I have to say I mostly agree with this sentiment from President Bush's press conference yesterday, when he was asked whether he'd urge Americans to conserve more energy:

They're smart enough to figure out whether they're going to drive less or not. I mean, you know, it's interesting what the price of gasoline has done, is it caused people to drive less. That's why they want smaller cars, they want to conserve. But the consumer is plenty bright, Mark. The marketplace works. ...

I think people ought to conserve and be wise about how they use gasoline and energy. Absolutely. And there's some easy steps people can take. You know, if they're not in their home, they don't keep their air-conditioning running. There's a lot of things people can do. But my point to you, Mark, is that, you know, it's a little presumptuous on my part to dictate to consumers how they live their lives. The American people are plenty capable and plenty smart people and they'll make adjustments to their own pocketbooks.

Aside from it not being government's job, high-profile public conversation crusades often don't work. But the problem, as Matt Yglesias notes, is that public policy often encourages and subsidizes highly consumptive lifestyles in a variety of ways (handouts to fossil-fuel companies and owners of McMansions, huge highway budgets, and so forth). As long as entrenched interests block a move to more a neutral governmental posture, you're left with stupid and pointless feel-good measures like public officials encouraging people to conserve, to no avail. So if President Bush really doesn't want to dictate to consumers how to live their lives, he should stop helping make certain options artificially cheap and attractive to them. It's ridiculous if policies aimed at conservation are deemed "presumptuous" and patronizing, while policies that have the effect of increasing energy consumption are all fine and dandy.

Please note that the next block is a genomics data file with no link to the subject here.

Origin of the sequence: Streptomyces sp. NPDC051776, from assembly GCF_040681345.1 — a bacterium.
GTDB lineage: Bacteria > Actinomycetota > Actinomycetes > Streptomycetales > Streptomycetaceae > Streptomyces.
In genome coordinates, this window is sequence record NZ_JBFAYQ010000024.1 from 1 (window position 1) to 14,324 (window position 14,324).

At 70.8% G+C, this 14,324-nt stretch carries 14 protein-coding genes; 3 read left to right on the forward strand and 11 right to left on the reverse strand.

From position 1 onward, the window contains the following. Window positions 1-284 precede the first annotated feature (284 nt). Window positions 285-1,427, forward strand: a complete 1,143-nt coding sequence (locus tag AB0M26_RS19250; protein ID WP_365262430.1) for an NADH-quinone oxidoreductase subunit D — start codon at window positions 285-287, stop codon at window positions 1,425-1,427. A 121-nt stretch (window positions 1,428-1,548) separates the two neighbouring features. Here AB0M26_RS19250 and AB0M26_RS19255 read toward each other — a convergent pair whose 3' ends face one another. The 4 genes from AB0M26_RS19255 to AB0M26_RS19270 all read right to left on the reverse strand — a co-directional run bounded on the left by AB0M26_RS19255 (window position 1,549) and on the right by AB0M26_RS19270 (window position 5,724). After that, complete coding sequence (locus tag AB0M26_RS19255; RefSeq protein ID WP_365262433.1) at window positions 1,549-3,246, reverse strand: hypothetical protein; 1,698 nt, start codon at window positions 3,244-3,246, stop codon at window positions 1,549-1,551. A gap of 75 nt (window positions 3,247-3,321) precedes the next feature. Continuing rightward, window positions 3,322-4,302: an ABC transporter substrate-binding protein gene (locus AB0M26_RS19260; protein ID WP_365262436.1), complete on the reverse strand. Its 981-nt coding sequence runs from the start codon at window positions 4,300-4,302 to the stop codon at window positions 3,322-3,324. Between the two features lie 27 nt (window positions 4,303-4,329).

--Josh Patashnik